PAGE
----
The latest figures from Nationwide Building Society show that house prices in the Capital have grown by 10.6% in the last year ñ up from the previous quarter ‘s figure of 7.3%.
The quartlery figures, released today, showed that the average house prices in the UK have gone up by 3.7% in the last year and by 1% in the last quarter.
The divide between the north and the south of the country, with London and the surrounding area (Greater London ‘s annual growth of 9.5% was not far off that in London proper) far exceeding the average for the UK, as well as being more than 50% higher than the growth figure for England specifically, which stood at 6%. Across the UK, the fastest growth was in Northern Ireland at 6.5%, with England a close second and then Wales and Scotland further down at 1.9% and 1.3% respectively.
The average house price in London is now £443,399; significantly higher than the £124,345 average in the north. With the national average £195,733, this marked the widest gap between London and the rest of the UK that Nationwide have ever recorded.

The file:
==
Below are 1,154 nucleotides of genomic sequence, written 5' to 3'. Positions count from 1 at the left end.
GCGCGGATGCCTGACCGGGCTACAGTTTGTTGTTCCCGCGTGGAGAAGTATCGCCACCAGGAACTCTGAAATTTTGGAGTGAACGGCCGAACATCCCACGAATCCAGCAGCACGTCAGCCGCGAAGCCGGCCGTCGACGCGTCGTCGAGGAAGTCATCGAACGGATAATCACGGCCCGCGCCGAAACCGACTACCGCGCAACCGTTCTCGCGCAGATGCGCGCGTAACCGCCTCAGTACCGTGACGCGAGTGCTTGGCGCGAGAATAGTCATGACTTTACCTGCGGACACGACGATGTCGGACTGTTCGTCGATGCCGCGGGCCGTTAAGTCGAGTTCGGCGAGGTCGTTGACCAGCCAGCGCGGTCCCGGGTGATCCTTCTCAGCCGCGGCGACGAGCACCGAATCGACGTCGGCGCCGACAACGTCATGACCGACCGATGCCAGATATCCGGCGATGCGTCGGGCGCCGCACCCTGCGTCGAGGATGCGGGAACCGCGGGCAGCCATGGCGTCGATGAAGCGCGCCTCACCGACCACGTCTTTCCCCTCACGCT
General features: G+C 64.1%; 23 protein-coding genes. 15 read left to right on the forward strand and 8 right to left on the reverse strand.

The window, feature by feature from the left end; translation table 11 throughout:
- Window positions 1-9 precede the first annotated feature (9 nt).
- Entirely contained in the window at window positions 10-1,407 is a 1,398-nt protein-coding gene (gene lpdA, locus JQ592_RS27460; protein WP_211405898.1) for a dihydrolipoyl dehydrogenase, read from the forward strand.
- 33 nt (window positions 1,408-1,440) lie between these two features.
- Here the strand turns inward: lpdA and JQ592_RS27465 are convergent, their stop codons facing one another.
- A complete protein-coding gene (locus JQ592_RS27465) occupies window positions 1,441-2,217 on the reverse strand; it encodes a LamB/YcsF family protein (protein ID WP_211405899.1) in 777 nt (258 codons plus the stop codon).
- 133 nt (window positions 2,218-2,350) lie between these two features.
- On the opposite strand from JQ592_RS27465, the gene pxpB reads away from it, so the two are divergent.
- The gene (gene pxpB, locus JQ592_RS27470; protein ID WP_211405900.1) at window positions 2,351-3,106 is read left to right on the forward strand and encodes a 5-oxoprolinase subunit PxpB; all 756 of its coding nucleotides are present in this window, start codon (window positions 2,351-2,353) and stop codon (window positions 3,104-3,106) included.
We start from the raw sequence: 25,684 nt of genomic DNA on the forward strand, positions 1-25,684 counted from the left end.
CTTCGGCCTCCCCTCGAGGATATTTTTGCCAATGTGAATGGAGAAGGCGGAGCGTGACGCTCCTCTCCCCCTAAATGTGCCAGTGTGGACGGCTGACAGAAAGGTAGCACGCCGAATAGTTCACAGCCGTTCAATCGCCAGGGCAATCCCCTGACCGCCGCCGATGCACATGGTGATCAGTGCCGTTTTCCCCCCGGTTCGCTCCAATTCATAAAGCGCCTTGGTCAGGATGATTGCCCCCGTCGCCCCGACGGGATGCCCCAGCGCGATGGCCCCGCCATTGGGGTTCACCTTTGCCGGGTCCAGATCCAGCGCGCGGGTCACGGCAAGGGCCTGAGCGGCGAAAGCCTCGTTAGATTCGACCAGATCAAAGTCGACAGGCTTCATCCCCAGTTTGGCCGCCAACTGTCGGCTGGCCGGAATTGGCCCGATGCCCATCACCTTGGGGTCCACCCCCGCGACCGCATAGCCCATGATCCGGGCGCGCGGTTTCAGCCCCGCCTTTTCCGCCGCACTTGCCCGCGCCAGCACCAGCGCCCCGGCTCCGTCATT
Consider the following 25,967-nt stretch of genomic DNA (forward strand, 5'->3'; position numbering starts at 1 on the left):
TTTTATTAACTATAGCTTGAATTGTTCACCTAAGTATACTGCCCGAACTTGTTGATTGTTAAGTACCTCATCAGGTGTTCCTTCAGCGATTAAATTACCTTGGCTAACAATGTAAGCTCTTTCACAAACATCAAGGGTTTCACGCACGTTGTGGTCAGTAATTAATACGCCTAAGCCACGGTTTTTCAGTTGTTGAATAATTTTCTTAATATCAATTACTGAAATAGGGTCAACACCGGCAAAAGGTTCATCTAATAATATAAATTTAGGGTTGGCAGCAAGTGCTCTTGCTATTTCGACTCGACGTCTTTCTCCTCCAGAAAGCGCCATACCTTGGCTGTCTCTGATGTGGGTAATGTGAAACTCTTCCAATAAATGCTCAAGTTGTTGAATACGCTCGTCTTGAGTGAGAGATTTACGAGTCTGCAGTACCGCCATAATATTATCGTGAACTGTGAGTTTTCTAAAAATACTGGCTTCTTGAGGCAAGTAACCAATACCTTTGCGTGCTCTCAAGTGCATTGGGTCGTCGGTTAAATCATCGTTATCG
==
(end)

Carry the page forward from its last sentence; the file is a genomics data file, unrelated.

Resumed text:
This echoed the recent reports from the Last Registry in August that showed that while prices in the capital had gone up by 1.7% in the previous month, price in the north west had fallen by almost the same amount. The same report also showed, somewhat interestingly, that the fastest growth was seen in the cheaper areas of London ñ proof that the general trend of gentrification in the capital is showing no signs of slowing down.
Robert Gardner, chief economist at Nationwide said that the general trend was indicative of a steady return to normal growth levels in the UK.
He said: “the data in recent months provides some encouragement that the pace of house price increased may be stabilising close to the pace of earnings growth. However, the risk remains that construction activity will lag behind strengthening demand, putting upward pressure on house prices and eventually reducing affordability.”
He is, of course, not alone in remaining cautious with regard to the steadily widening gap between supply and demand in the housing market. And indeed among the growing number of mortgages being issued, a significant proportion are buy-let mortgages ñ something that the Bank of England have warned may spell trouble for the economy if house prices end up going down in the near future.
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